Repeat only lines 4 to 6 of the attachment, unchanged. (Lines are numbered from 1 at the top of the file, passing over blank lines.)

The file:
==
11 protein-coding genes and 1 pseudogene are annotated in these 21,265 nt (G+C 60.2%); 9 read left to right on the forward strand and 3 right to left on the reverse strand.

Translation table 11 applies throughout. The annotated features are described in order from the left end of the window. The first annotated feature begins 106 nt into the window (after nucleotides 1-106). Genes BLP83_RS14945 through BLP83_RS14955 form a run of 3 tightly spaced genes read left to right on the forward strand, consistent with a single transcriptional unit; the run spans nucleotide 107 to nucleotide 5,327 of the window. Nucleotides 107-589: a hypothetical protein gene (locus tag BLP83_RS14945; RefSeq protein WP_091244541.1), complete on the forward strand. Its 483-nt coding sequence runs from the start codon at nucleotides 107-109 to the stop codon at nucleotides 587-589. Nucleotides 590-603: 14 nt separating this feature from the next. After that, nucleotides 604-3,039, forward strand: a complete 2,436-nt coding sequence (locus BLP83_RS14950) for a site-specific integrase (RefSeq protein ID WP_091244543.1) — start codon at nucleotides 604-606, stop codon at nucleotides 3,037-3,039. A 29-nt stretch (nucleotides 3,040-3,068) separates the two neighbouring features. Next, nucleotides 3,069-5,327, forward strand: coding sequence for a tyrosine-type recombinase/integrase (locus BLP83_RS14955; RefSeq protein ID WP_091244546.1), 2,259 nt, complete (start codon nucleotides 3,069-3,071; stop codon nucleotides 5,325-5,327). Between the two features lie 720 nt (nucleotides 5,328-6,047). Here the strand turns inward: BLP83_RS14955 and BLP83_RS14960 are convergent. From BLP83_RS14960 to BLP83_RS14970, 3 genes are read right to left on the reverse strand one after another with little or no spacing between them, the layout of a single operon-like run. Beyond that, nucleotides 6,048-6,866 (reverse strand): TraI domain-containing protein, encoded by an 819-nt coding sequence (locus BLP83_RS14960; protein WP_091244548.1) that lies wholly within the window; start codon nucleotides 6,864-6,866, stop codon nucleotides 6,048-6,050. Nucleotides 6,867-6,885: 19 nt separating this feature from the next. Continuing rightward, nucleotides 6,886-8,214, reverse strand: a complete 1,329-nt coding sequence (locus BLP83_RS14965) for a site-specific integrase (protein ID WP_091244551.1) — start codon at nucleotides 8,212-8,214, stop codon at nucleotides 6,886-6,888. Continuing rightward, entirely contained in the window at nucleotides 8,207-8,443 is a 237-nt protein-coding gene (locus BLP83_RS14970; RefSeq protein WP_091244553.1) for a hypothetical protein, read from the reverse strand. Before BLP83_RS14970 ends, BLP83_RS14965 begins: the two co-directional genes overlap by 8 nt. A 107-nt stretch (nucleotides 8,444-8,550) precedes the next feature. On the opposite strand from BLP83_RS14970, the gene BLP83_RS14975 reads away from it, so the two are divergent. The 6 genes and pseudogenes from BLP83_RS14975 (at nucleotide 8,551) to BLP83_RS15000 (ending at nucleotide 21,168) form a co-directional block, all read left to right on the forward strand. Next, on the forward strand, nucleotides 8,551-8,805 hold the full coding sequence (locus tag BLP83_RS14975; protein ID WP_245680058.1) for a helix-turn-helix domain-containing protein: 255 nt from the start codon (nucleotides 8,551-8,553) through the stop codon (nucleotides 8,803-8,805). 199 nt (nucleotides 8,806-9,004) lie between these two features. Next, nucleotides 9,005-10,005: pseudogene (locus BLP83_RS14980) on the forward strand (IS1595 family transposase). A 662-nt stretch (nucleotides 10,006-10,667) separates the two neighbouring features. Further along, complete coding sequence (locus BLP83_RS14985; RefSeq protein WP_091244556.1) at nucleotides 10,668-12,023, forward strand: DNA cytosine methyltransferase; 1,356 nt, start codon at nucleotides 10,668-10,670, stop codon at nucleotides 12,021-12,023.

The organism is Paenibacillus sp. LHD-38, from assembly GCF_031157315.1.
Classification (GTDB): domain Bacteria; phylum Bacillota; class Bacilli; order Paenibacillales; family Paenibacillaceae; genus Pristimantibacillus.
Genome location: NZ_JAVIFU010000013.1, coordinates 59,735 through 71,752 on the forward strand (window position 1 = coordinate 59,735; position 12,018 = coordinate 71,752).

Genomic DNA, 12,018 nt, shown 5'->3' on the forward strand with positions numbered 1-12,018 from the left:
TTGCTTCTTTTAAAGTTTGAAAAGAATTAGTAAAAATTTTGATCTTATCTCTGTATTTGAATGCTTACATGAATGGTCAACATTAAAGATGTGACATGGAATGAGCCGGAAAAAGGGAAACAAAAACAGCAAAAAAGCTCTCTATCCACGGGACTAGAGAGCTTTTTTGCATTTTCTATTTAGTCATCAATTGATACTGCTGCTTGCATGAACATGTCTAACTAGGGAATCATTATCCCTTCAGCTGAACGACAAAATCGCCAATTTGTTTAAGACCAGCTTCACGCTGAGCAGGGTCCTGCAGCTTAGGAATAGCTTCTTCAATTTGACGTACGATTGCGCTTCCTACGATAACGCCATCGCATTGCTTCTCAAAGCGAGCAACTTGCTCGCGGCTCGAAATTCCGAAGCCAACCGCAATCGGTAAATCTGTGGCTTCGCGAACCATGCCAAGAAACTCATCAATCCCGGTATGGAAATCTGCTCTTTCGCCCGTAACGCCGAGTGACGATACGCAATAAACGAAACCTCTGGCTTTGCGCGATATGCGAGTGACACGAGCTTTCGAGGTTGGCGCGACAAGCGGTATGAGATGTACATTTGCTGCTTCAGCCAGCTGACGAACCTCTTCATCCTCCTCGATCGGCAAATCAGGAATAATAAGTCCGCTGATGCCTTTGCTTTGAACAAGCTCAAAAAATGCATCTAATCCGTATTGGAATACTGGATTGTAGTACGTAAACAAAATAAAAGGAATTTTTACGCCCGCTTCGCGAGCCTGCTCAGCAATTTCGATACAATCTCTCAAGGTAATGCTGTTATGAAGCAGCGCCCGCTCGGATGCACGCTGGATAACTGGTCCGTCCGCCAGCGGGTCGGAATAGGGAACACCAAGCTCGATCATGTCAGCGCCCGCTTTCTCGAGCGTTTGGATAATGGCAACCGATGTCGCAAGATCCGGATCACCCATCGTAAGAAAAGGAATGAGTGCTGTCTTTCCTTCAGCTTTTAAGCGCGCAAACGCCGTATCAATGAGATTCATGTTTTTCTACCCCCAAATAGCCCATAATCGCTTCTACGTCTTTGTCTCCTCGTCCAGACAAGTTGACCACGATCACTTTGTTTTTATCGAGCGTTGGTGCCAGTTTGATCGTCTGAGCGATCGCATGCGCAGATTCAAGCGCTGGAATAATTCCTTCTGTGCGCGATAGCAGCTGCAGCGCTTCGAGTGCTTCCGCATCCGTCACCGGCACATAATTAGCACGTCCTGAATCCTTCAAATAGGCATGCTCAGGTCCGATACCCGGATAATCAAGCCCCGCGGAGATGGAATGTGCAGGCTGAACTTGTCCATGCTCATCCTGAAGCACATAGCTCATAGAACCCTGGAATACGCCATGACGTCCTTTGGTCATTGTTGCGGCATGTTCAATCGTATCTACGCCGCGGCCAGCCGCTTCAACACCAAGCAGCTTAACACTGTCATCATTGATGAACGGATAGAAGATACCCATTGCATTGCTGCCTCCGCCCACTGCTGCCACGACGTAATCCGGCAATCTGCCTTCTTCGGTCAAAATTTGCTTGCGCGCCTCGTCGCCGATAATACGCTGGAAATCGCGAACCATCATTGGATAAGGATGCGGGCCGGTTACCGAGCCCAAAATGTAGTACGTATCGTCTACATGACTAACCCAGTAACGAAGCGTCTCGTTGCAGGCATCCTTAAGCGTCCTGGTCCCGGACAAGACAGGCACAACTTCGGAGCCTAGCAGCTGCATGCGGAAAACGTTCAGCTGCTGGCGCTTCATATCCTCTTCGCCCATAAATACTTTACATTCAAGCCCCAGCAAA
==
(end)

Classification (GTDB): domain Bacteria; phylum Bacillota; class Bacilli; order Paenibacillales; family Paenibacillaceae; genus Pristimantibacillus.
Genome location: NZ_JAVIFU010000013.1, coordinates 59,735 through 71,752 on the forward strand (window position 1 = coordinate 59,735; position 12,018 = coordinate 71,752).

Genomic DNA, 12,018 nt, shown 5'->3' on the forward strand with positions numbered 1-12,018 from the left: